When Martin O'Malley takes the oath of office today, he will bring an end not just to Maryland's brief experiment with two-party politics. He'll also conclude our long, national history lesson on the War of 1812.
O'Malley's inaugural address contains a shocker, according to a copy leaked to The Sun, and it is this: There is no mention Fort McHenry.
Maryland's new governor has been in a star-spangled rut since at least 2002, when he unfurled his 19th-century battle shtick at a U.S. Senate Appropriations Committee hearing. "If our city had waited for advice on self-defense from Washington in the War of 1812," he said, "all of us would be singing `God Save the Queen.'"
It was a handy metaphor in the post 9/11 era, allowing the mayor to brag on his city's historical self-reliance, while also knocking the feds for skimpy Homeland Security cash.
Like any good metaphor, it grew up to be a cliche. Government Executive magazine's March 2004 profile of Hizzoner began this way: "Baltimore Mayor Martin O'Malley is talking about the burning of Washington." Now there's an understatement. Google "Martin O'Malley" and "War of 1812." You'll get 1,340 hits.
Over time, O'Malley wove in some racial politics by adding a line about the Baltimoreans who beat back the Brits.
"The people of Baltimore - 60 percent of us immigrants, one out of five of us free black citizens of a still as yet very imperfect country - successfully defended the United States of America on our own," he said on countless occasions, including the Democratic National Convention in 2004. The City Hall press corps and mayoral staffers can, and do, recite that "one out of five" part by heart - right down to the doubly qualified "still as yet" bit.
First in war, first in peace, first in Annapolis
So why is the new governor, who has dressed up as a militiaman on Defenders' Day and played an "avid historian" in a 2004 History Channel program on the War of 1812, deep-sixing his trademark historical reference on the biggest day of his political life?
Martin O'Malley is moving even further back in time.
To 1783, to be precise, when a certain general resigned his commission in the old Senate chamber of the State House. The inaugural speech makes more than one reference to George Washington, and even quotes the first president. It's a snappy passage that uses "diffidence" twice. Not quite as catchy as the "cannot tell a lie" thing, but now that O'Malley's gotten ahold of it, the lines should soon feel familiar.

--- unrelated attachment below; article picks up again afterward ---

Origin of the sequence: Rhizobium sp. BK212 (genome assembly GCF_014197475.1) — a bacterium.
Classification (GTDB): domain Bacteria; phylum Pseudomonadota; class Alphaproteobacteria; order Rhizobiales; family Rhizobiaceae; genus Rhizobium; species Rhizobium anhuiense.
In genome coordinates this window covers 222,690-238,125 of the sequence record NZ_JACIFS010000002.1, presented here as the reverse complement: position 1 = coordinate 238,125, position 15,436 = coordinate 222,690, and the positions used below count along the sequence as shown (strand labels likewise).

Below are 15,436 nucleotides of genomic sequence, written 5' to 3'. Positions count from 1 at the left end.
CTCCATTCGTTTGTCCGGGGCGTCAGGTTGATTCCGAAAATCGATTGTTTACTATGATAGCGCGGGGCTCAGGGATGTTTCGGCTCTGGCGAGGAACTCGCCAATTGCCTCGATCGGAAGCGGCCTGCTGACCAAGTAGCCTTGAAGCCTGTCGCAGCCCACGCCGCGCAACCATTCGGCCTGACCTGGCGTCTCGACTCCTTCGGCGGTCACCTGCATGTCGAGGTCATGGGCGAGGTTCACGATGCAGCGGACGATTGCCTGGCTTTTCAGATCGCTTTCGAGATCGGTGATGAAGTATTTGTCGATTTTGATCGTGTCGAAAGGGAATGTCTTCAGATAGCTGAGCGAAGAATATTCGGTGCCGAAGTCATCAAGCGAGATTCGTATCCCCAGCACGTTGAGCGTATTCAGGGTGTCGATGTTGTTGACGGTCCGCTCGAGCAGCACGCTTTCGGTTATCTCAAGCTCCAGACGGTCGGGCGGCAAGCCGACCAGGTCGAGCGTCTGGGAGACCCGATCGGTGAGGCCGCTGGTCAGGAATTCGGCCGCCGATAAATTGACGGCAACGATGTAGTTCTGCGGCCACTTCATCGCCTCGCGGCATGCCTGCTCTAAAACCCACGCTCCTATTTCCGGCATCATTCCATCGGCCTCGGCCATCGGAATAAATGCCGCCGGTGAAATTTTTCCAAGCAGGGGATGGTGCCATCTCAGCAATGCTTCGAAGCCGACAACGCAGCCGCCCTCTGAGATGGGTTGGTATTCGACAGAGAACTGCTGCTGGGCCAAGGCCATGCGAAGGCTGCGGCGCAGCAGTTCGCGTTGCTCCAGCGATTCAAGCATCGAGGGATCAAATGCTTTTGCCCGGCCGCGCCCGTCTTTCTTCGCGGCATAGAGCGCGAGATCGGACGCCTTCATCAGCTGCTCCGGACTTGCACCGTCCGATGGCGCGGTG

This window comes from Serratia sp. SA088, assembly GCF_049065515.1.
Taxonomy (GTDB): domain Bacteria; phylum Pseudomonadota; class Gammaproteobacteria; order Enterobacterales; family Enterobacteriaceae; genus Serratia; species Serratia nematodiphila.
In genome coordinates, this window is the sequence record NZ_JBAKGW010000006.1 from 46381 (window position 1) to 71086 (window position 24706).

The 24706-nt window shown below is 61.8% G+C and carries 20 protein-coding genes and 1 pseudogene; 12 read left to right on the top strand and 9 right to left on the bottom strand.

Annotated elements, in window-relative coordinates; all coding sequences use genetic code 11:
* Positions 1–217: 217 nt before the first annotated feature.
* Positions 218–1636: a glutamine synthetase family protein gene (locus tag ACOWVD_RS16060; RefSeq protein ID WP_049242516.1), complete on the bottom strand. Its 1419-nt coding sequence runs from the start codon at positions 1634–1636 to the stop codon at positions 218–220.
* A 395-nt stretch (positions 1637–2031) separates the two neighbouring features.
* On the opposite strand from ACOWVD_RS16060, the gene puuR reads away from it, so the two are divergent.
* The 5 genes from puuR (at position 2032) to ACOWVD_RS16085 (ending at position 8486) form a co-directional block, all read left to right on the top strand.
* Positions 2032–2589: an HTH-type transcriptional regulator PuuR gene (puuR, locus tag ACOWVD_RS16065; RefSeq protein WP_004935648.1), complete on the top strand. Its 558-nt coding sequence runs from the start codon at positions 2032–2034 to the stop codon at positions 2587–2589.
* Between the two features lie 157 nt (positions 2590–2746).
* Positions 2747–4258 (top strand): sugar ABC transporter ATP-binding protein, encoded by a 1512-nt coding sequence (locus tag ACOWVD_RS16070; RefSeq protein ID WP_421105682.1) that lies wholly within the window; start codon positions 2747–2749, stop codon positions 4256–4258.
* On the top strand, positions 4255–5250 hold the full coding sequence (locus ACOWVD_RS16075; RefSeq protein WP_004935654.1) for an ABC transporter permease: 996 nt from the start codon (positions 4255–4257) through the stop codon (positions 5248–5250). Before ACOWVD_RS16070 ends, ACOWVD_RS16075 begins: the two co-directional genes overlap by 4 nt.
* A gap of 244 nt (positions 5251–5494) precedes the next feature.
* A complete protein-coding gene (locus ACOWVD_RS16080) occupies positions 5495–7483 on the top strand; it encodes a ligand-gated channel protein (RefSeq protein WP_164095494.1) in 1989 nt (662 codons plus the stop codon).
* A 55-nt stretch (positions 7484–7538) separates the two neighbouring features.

So it's out with Francis Scott Key, in with George Washington. A smart switch, perhaps, for someone on the songwriter-to-statesman career path.
Not in that shirt, you don't
Jim Brady wanted to root for his beloved Ravens Saturday in a shirt honoring the most celebrated name in Baltimore football. But U-N-I-T-A-S on his back didn't get him in the door at Della Rose's in White Marsh. That's because the letters were on a Colts shirt.
It was a BALTIMORE Colts shirt from the 1970s, so Brady was in disbelief - especially since he could see people inside wearing those fake purple Unitas jerseys.
"I thought they were [joking] at first," said Brady, a 57-year-old courier. "I started laughing. And the bouncer pushed me back. He said, `No, you're not getting in.'"
Owner Joe Della Rose stands by the decision and says the same goes for Steelers shirts.
"We just thought it was best not to have any blue and white in there that day," he said, "just for everybody's protection."
Yeah, it must have been the frozen novelties
Little bits of pineapple and raspberry. That's what did in the Ravens.
For good luck before a big game, Pat Modell usually has a frozen ice cream treat on a stick. (Yes, "Popsicle" is a trademark and that pesky copy desk won't let us use it unless we really mean Popsicle-brand treats.) The superstition took root last fall, Modell told The Sun's Liz Bowie, when she and her husband, Art, went to training camp. She noticed that if she ate a frozen ice cream treat on a stick, the team won. If she didn't, they lost.
She was determined help the team beat the Colts, but all she could find were frozen ice cream treats on a stick with bits of fruit. She usually has the plain variety. She dug in anyway, eating not one, but two.
Then, as usual, Modell wrote a message on the sticks and sent them on a plate to coach Brian Billick.
"I did my job," she wrote. "Now you do yours."